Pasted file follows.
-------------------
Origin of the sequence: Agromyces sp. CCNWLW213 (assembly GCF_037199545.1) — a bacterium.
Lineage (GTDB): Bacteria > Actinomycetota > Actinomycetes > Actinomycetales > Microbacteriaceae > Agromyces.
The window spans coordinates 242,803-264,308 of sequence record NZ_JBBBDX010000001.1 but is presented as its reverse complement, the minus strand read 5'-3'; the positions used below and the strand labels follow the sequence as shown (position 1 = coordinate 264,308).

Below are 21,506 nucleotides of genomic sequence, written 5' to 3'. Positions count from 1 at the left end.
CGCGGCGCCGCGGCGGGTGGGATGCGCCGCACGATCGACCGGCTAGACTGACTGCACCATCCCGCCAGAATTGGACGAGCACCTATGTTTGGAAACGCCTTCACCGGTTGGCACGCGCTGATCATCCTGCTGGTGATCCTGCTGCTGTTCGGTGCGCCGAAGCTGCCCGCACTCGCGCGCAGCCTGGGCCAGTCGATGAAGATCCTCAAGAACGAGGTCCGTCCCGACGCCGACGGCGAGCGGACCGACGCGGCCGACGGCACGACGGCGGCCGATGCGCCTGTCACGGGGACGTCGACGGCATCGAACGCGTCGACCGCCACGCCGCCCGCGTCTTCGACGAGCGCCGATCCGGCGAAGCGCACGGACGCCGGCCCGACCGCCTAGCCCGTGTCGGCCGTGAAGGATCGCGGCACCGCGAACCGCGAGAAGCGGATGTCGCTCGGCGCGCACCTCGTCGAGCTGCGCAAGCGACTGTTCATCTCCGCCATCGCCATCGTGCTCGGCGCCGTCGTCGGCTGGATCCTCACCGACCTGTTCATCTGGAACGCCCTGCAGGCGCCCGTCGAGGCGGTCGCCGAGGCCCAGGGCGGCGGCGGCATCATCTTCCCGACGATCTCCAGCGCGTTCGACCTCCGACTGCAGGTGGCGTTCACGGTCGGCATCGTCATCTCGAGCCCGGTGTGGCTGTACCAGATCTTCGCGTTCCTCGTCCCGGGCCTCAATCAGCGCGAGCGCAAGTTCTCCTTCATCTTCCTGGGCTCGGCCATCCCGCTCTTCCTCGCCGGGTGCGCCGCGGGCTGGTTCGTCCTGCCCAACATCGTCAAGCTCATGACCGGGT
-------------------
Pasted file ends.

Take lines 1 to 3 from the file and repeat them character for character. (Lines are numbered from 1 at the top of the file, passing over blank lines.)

Origin of the sequence: Agromyces sp. CCNWLW213 (assembly GCF_037199545.1) — a bacterium.
Lineage (GTDB): Bacteria > Actinomycetota > Actinomycetes > Actinomycetales > Microbacteriaceae > Agromyces.
The window spans coordinates 242,803-264,308 of sequence record NZ_JBBBDX010000001.1 but is presented as its reverse complement, the minus strand read 5'-3'; the positions used below and the strand labels follow the sequence as shown (position 1 = coordinate 264,308).